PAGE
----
Implementing Interactivity

The baseline experience after enabling AMP on an existing theme is that it largely behaves as if JavaScript is disabled in the user’s browser. Many themes and plugins already have fallbacks in case JavaScript is not available so that will serve them well in AMP. In fact, while custom script tags are stripped from the response, any noscript elements will automatically get unwrapped in the response so their contents will be used in AMP (as of v1.0-beta1, see #1226). For example, given this original HTML:

<script src="https://example.com/script.js"></script>
<noscript><iframe src="https://example.com/fallback/" width="200" height="200"></noscript>

The noscript will be unwrapped in AMP as:

<amp-iframe src="https://example.com/fallback/" width="200" height="200" sandbox="allow-scripts allow-same-origin" layout="intrinsic" class="amp-wp-enforced-sizes"></amp-iframe>

Therefore, most of the work entailed is to progressively enhance a theme for AMP to restore features that were lost during this graceful no-JS degradation to AMP. These enhancements for AMP generally involve the use of modern CSS selectors (e.g. :focus-within), AMP components (e.g. amp-carousel and amp-position-observer), or AMP scripting via amp-bind. With these you can achieve full feature parity in AMP with the same interactivity you expect normally in a theme. This page documents some of the common solutions. In the following example is used as the theme slug/prefix.

Skip Enqueueing JavaScript

First of all, since custom JavaScript isn’t allowed in AMP you should avoid enqueueing it in the first place in order to avoid having to accept validation errors for invalid script elements. Likewise, you should skip outputting any inline scripts like this common example_javascript_detection():

/**
 * Handles JavaScript detection.
 *
 * Adds a `js` class to the root `<html>` element when JavaScript is detected.
 * This function is a no-op in AMP since custom JavaScript is not allowed.
 */
function example_javascript_detection() {
    if ( example_is_amp() ) { //  Added.
        return;
    }
    echo "<script>(function(html){html.className = html.className.replace(/\bno-js\b/,'js')})(document.documentElement);</script>\n";
}
add_action( 'wp_head', 'example_javascript_detection', 0 );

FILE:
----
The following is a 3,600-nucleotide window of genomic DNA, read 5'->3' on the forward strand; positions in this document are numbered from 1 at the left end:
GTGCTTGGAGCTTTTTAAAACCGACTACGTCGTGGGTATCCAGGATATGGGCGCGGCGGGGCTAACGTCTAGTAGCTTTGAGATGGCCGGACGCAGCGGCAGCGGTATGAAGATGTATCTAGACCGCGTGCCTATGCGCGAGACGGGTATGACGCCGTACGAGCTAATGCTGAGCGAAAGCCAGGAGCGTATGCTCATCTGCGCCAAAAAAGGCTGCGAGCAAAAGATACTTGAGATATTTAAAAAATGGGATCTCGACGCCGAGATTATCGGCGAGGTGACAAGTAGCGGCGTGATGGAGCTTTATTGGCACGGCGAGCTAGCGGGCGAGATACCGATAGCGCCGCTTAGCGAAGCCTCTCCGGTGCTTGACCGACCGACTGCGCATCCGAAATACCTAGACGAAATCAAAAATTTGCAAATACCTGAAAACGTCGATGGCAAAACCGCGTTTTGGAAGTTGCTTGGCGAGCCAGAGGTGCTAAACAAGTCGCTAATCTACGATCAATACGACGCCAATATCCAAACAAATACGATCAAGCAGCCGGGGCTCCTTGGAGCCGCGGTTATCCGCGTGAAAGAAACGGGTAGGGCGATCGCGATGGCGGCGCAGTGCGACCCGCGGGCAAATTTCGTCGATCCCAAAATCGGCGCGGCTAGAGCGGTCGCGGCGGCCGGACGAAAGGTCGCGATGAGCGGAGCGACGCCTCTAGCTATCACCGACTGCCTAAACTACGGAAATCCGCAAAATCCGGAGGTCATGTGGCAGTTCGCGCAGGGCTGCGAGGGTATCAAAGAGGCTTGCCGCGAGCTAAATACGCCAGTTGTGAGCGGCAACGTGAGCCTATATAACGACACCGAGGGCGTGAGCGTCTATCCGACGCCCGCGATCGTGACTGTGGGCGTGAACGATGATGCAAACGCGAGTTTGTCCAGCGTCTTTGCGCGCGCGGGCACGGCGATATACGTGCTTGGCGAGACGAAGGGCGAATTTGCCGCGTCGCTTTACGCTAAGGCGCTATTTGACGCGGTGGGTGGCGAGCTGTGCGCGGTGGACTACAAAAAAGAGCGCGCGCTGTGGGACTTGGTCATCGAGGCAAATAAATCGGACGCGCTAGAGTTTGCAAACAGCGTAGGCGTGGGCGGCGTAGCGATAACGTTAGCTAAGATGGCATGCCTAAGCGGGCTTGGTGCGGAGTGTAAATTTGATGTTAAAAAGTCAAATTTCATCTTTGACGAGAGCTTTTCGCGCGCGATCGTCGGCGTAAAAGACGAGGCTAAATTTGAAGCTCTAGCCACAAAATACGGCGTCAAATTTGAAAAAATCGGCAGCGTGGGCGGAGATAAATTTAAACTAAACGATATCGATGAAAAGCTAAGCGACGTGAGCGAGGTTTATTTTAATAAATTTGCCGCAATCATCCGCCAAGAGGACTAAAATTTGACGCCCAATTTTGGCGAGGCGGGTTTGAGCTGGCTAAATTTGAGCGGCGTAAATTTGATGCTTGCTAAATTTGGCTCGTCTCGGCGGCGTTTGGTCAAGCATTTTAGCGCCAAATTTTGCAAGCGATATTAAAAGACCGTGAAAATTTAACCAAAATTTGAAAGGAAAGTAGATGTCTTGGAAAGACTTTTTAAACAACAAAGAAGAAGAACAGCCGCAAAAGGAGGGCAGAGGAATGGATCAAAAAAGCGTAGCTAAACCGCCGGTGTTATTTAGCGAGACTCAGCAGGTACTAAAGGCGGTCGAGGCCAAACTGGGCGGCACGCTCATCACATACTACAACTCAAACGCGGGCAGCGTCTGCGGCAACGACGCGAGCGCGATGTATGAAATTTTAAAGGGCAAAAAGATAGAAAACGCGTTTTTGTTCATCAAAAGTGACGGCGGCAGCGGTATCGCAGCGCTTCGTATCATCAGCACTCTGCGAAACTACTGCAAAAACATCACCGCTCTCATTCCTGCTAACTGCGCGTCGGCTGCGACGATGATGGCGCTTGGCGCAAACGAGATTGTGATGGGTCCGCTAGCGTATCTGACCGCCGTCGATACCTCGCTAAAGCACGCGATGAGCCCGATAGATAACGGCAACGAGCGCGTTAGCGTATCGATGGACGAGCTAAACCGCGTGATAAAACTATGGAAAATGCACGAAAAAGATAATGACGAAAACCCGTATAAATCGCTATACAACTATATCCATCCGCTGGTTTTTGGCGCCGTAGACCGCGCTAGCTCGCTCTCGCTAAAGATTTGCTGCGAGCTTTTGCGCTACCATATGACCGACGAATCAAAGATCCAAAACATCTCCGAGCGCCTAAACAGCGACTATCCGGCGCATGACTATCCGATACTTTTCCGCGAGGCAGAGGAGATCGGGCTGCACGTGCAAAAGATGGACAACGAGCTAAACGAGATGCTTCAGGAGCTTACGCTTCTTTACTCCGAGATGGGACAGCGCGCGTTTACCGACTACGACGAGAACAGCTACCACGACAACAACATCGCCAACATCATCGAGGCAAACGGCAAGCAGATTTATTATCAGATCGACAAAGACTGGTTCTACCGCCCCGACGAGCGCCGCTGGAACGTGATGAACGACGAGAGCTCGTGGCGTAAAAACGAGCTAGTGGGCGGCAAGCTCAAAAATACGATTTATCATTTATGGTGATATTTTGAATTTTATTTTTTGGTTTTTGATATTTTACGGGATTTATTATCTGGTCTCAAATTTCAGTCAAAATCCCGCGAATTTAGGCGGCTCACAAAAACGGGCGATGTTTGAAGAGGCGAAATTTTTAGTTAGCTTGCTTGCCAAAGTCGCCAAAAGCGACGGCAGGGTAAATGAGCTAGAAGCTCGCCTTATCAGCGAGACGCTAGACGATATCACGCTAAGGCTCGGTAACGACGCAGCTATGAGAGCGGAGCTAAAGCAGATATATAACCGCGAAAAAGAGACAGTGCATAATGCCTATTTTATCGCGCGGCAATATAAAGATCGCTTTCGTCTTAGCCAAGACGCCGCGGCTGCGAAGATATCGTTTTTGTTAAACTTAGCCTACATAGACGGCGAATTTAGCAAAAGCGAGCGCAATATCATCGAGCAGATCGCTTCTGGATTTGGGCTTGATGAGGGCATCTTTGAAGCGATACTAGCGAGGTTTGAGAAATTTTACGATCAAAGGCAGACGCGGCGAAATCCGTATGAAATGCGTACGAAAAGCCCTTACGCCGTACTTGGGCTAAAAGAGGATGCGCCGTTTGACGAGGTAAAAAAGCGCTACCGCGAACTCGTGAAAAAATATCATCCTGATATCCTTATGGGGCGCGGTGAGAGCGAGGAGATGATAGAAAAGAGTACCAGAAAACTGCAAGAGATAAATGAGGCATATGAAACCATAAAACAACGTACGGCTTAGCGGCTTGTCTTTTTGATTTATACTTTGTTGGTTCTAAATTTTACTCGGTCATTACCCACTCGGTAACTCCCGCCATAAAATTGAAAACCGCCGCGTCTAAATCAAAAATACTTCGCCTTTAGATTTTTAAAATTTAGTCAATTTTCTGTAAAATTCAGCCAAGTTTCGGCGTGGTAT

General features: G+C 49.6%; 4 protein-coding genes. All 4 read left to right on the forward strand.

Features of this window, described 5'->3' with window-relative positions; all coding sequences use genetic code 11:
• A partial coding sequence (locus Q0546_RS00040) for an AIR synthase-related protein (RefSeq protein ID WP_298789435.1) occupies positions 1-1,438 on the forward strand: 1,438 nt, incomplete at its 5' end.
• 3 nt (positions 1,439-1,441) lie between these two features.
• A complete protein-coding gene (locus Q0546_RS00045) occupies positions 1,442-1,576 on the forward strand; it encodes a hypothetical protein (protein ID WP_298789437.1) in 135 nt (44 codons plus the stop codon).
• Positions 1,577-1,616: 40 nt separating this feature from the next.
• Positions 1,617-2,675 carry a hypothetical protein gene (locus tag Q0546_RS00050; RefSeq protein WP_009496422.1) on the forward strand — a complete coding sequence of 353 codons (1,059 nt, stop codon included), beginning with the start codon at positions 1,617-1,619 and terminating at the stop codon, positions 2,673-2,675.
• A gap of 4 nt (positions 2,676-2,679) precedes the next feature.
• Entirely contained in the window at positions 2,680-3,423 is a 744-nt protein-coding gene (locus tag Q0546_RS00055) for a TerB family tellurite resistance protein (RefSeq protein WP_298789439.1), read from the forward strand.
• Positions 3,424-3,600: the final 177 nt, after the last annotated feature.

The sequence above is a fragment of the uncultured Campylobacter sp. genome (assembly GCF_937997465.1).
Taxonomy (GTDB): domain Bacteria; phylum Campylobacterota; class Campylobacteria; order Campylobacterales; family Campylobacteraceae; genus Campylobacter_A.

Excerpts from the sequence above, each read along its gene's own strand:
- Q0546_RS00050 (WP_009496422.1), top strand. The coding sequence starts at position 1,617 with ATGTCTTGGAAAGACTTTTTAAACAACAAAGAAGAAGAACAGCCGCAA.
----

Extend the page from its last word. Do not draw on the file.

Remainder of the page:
The example_is_amp() function here is simply a wrapper around is_amp_endpoint():

/**
 * Determine whether this is an AMP response.
 *
 * Note that this must only be called after the parse_query action.
 *
 * @return bool Is AMP endpoint (and AMP plugin is active).
 */
function example_is_amp() {
    return function_exists( 'is_amp_endpoint' ) && is_amp_endpoint();
}

This conditional function will be re-used in examples below.

Themes will often enqueue scripts and styles in the same function which is called
at the wp_enqueue_scripts action. It makes sense to create two separate functions
for enqueueing the scripts and styles so that you can short-circuit the former in AMP:

/**
 * Enqueue styles.
 */
function example_styles() {
    wp_enqueue_style( 'example-style', get_stylesheet_uri() );
}
add_action( 'wp_enqueue_scripts', 'example_styles' );

/**
 * Enqueue scripts (if not AMP).
 */
function example_scripts() {
    if ( example_is_amp() ) {
        return;
    }

    wp_enqueue_script( 'example-global', get_theme_file_uri( '/assets/js/global.js' ), array( 'jquery' ), '1.0', true );

    // ...
}
add_action( 'wp_enqueue_scripts', 'example_scripts' );

Use Built-in AMP Actions

AMP has built-in actions and events which you can use by adding an on attribute to elements, similar to how you would add event handlers in JavaScript. In Twenty Seventeen, for example, there is a button in the nav bar on the homepage that smooth-scrolls you down to the first panel. In the core theme this is implemented by requiring the jQuery scrollTo plugin, jQuery itself, and then logic in the theme’s global.js to use the plugin:

// Non-AMP solution:
$( '.menu-scroll-down' ).click( function( e ) {
    e.preventDefault();
    $( window ).scrollTo( '#primary', {
        duration: 600,
        offset: { top: menuTop - navigationOuterHeight }
    });
});

So there are three blocking scripts to achieve this one effect. In AMP this capability is built-in to the runtime so there is no need for any of these external script dependencies:

<!-- AMP solution: -->
<a href="#content" class="menu-scroll-down" on="tap:primary.scrollTo(duration=600)">
    <span class="screen-reader-text">Scroll down to content</span>
</a>

References

  • Pull request for adding AMP support for core themes, including more theme-specific features than are covered in this page.
  • Pull request for adding AMP support to the underscores starter theme.
  • WP Rig which has built-in support for AMP.